“My sister already received her inheritance, so she can’t claim any more of the estate.” Which case won?
Parents plan to distribute wealth between four children
A husband and his wife had four children. Conveniently, they also owned four properties.
The parents decided to give their children one property each as their inheritance, with some financial adjustment to account for the difference in value between the properties.
The two daughters were each to receive a property while the parents were still alive, while the two sons had to wait until after their parents died to receive their share.
Deed of family arrangement and threat of disinheritance
The parents created a deed of family arrangement the four children were all required to sign, agreeing that they would not challenge the property transfers to take place under the terms of the deed or challenge their parents’ wills in any way after they died.
One daughter said that she would not sign the deed until she obtained independent legal advice. However, her father told her that if anyone obtained their own legal advice, the deal would be “off the table” and he would cut that person out of his will.
The other daughter also confirmed that the father had insisted the children accept the deed without legal advice and without compromise – “take it or leave it”.
Threat of eviction and daughter’s precarious marriage
The daughter who initially resisted signing the deed was living at the property she was to inherit. She claimed that she came under considerable pressure to sign the deed and was told by her father’s solicitor: “Sign the contract or leave the property. You could be evicted from the property if necessary.”
It was particularly significant that the daughter did not obtain legal advice about the deed transferring the property to herself and her husband, rather than to her alone. The deed was structured in this way even though it was commonly known within the family that the daughter’s marriage was precarious.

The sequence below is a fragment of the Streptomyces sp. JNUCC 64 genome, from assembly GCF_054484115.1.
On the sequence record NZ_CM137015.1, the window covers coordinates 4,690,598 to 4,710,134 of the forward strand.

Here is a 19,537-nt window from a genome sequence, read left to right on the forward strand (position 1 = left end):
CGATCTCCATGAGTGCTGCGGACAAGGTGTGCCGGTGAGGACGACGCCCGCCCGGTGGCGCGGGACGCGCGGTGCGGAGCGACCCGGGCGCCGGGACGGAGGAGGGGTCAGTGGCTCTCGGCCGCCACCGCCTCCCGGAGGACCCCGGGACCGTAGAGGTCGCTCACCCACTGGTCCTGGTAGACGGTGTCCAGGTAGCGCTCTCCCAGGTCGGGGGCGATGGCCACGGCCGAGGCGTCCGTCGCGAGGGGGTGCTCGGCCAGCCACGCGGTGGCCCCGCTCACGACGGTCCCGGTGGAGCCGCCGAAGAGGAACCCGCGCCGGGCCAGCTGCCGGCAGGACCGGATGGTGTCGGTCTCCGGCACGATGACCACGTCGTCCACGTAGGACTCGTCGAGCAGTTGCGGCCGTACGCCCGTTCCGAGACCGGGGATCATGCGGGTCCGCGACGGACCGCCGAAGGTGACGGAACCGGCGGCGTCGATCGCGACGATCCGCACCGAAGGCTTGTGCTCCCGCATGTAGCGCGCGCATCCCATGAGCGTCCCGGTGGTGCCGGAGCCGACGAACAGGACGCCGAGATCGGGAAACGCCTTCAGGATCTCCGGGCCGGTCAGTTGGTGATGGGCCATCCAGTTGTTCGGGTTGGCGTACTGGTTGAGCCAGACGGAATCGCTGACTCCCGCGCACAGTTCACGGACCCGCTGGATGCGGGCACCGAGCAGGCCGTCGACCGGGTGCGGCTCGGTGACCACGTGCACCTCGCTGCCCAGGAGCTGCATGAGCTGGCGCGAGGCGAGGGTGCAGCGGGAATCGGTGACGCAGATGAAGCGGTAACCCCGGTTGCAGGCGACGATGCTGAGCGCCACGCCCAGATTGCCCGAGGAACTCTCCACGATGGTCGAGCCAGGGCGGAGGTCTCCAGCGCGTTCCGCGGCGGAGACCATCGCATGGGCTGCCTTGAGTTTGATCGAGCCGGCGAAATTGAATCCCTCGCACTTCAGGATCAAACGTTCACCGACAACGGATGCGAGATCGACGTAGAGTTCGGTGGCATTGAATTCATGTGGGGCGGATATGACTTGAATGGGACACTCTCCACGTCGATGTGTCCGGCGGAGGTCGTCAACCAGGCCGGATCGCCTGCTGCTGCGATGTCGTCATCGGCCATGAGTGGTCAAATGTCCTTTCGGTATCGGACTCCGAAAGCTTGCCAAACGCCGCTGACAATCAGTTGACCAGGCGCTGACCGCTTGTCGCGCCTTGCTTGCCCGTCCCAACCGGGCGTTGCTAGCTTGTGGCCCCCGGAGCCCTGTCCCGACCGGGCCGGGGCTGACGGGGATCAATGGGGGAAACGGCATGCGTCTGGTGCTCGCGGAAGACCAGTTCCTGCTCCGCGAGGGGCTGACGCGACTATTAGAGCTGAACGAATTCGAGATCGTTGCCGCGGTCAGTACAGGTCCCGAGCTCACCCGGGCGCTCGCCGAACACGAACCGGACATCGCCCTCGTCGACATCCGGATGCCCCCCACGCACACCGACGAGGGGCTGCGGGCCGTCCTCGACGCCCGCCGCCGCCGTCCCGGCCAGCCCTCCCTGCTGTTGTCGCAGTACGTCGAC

Nevertheless, after a delay of several months, the daughter signed the deed and the property was transferred to her and her husband.
Soon after the deed was signed, the daughter’s marriage did indeed break up and the property she had received became part of the matrimonial asset pool, to be divided between the ex-spouses.
Father dies and daughter brings family provision claim against estate
After the father died, the daughter who was reluctant to sign the deed brought a family provision claim against his estate, claiming that the deed she had signed was voidable because her signature was procured by undue influence, unconscionable conduct and duress.
She argued that as she did not receive legal advice about the implications of the deed, she could not have released her rights to make a family provision claim by signing it.
In bringing the family provision claim, the daughter claimed her father had not made adequate provision for her proper maintenance, education or advancement in life.
Daughter’s poor health disputed by son
The daughter suffered from multiple health problems which began when she was a child and continued through her adolescence and adult life.
While she provided the court with considerable evidence of her medical conditions, her brother, who was the executor, disputed her allegations of poor health, saying he had no knowledge of the ailments she claimed to have had as a child or teenager and stating that he did not believe she had any of the illnesses she attributed to her adult life.
It was up to the court to determine whether, in all the circumstances, the daughter should receive anything more of her father’s estate.